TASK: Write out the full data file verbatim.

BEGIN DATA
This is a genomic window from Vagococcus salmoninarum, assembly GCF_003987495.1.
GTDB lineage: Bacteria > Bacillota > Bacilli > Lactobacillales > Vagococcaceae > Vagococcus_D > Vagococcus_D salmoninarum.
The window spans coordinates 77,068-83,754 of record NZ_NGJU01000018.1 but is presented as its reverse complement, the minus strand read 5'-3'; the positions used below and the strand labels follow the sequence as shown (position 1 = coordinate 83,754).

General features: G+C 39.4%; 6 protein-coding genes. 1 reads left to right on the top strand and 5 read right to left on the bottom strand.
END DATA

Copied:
This is a genomic window from Vagococcus salmoninarum, assembly GCF_003987495.1.
GTDB lineage: Bacteria > Bacillota > Bacilli > Lactobacillales > Vagococcaceae > Vagococcus_D > Vagococcus_D salmoninarum.
The window spans coordinates 77,068-83,754 of record NZ_NGJU01000018.1 but is presented as its reverse complement, the minus strand read 5'-3'; the positions used below and the strand labels follow the sequence as shown (position 1 = coordinate 83,754).

General features: G+C 39.4%; 6 protein-coding genes. 1 reads left to right on the top strand and 5 read right to left on the bottom strand.